My Friends And I Were Right In The Path Of Sunday Night’s Biggest Tornado, And While We’re All Physically OK, I’ve Been Paying Emotional Tolls All Week.

Monday was a particularly shit day for me: I got into an argument with my girlfriend, I got into a text spat with a friend and I was shit to my colleagues — all before noon.

Wasn’t till later in the day that I remembered there might’ve been a reason for my early-morning hysterics: Oh yeah, you kinda thought you were going to die on Sunday night.

I’ve lived in Texas for almost 12 years now. I don’t have the tornadic tales that those who’ve lived in our state’s more rural areas tell, but I’ve accumulated my share of stories and close calls. Mostly, I laugh now when I remember being so frightened of tornadoes upon moving to Dallas back in early ’08; I spent countless nights back in my first Lower Greenville apartment staying up late, watching Pete Delkus on WFAA, clutching a throw pillow and wondering where in the hell in this otherwise well-windowed one-bedroom apartment I was supposed to take cover should those far-off monsters on the TV ever approach Downtown Dallas.

Wasn’t till September 2010 that I earned my first real stripes as a tornado-fearing Texan. I was on the seventh-floor offices of the Dallas Observer and passively paying attention to the tornado-teasing weather updates on my Twitter feed when my only other co-worker still in the building that evening shouted bloody murder — she’d just seen a tornado touch down outside of her west-facing office window. Together, we sprinted down 10 flights of stairs, all the way to the bottom floor of our building’s underground parking garage, where we were met by some custodial workers, a security guard and a handful of other after-hours stragglers. The lot of us stayed down there together for an hour or so, trying to get enough of a cell phone signal to update our web browsers’ weather radars before eventually starting the long walk up the parking garage ramps, hopeful that we’d emerge to an intact landscape. Our immediate area was OK; the damage had mostly hit a few miles away in West Dallas.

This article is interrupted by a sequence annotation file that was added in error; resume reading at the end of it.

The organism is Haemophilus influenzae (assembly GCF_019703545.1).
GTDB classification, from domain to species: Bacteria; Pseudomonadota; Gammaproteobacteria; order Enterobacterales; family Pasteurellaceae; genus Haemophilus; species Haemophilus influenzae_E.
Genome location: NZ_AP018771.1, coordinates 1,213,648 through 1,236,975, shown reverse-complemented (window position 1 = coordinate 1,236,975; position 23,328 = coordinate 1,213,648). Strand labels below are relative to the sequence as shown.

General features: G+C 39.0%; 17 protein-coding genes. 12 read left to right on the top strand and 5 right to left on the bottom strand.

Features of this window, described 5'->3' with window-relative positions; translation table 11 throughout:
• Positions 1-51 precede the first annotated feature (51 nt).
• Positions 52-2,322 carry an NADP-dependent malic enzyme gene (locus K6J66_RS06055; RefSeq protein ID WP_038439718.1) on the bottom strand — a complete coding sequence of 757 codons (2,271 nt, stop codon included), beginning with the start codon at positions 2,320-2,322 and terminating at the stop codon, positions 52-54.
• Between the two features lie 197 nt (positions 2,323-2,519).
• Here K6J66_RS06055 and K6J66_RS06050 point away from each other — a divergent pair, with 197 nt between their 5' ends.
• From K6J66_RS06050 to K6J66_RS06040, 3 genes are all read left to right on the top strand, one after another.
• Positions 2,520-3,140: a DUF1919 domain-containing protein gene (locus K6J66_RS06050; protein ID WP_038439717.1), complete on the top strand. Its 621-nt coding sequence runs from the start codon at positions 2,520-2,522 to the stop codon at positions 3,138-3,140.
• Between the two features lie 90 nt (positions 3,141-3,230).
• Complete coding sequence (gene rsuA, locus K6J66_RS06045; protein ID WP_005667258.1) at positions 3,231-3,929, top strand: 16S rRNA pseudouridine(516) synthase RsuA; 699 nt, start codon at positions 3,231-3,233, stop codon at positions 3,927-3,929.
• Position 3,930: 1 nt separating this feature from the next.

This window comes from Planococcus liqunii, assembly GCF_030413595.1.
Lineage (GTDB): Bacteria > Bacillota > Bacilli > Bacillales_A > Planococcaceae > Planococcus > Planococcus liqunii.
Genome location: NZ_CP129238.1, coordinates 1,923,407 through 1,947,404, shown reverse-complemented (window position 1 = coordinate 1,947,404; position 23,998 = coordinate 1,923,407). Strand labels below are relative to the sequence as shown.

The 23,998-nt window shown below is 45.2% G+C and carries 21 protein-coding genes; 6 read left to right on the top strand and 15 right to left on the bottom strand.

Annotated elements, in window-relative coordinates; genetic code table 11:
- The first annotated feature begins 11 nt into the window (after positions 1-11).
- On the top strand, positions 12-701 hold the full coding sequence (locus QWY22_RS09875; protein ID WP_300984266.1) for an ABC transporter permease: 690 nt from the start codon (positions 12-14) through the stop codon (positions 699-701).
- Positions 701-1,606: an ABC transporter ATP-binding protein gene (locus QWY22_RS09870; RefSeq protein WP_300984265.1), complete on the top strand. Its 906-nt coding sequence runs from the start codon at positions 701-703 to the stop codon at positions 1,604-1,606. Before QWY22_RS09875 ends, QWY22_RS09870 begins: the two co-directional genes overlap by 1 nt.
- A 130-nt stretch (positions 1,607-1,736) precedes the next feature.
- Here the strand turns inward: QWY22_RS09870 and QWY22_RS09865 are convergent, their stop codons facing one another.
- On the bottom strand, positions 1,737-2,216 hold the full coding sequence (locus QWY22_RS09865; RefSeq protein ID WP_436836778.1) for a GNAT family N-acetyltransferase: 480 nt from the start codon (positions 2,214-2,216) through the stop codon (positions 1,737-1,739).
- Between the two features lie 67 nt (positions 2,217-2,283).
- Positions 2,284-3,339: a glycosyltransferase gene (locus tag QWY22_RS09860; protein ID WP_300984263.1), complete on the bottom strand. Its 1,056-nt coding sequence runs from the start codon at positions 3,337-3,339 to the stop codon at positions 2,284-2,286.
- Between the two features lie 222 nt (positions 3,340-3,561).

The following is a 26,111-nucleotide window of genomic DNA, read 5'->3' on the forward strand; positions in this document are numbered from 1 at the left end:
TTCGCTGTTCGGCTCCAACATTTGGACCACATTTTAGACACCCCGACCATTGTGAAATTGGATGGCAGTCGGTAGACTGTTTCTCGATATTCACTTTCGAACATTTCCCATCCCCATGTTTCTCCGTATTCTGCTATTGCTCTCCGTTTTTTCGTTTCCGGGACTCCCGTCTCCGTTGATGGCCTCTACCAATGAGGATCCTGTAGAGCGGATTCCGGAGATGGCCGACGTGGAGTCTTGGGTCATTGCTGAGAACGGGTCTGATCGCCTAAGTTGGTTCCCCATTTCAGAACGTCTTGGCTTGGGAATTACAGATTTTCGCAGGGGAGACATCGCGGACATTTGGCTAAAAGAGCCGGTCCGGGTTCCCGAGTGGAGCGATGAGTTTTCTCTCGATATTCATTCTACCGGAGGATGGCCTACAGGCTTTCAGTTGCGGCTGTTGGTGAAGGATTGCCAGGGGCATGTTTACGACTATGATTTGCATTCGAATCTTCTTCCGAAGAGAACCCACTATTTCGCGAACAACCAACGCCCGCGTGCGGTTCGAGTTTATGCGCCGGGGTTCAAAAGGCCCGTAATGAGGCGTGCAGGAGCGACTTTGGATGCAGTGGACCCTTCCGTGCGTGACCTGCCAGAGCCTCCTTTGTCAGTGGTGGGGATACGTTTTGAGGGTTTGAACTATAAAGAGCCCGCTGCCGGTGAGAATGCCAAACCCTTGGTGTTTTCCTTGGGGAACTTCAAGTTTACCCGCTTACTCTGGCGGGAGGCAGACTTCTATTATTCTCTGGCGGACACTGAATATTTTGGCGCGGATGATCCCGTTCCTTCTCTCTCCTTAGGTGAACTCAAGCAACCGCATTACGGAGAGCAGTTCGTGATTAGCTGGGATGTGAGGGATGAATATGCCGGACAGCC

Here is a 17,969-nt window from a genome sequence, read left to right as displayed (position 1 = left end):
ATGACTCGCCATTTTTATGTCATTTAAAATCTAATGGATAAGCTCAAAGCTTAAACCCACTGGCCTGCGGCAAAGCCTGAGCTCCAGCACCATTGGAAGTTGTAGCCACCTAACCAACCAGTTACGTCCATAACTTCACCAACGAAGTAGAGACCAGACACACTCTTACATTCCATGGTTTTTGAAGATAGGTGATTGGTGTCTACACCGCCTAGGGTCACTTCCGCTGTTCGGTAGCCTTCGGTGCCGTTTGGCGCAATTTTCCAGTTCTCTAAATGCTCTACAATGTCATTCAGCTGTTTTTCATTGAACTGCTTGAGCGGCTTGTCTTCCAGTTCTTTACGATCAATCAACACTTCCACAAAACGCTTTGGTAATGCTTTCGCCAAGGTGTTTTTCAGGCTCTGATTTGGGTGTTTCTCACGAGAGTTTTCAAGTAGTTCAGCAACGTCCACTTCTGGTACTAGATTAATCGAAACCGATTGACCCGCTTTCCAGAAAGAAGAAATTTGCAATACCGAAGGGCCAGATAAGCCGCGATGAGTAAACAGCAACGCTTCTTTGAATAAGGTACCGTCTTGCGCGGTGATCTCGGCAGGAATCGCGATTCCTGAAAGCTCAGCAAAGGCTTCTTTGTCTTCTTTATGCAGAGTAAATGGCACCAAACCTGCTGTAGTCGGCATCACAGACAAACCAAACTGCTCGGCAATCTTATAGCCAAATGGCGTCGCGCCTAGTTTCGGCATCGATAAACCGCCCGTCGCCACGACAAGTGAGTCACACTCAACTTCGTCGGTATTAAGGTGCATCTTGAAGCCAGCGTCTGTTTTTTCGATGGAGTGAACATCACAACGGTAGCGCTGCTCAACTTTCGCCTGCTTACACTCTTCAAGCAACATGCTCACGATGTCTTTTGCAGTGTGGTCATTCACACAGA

What my friends and I faced this past Sunday night was worse.

It started out as a great time. Our fantasy football group was gathering for an annual Sunday night Dallas Cowboys-watching party hosted by our league’s resident, award-winning amateur barbecue chef/record executive, who’d been smoking brisket, ribs and chicken in his North Dallas home for hours in anticipation of our arrival. We all ate more than our full — it’s safe to say that most of us went back for thirds — while watching the Cowboys coast to a 27-7 halftime lead over the Eagles. We’d took passing notice of the lightning-filled skies throughout, but didn’t think too much of it — excepting our host, who noticed the warnings in the upper left-hand corner of the game broadcast and mentioned with a bit of nervous energy that he’d lived through the Red River Valley’s infamous 59 tornado outbreak of 1979 as a kid. At one point, as the rest of us were watching a mid-commercial NBC5 weather break-in and trying to convince ourselves that weatherman Rick Mitchell wasn’t laying out a tornado path that was set to go right over this house we were at, our host pointed out a bathroom across the hall: “There’s no windows on that side of the house,” he said. “That’s where we’re headed if it comes to it.”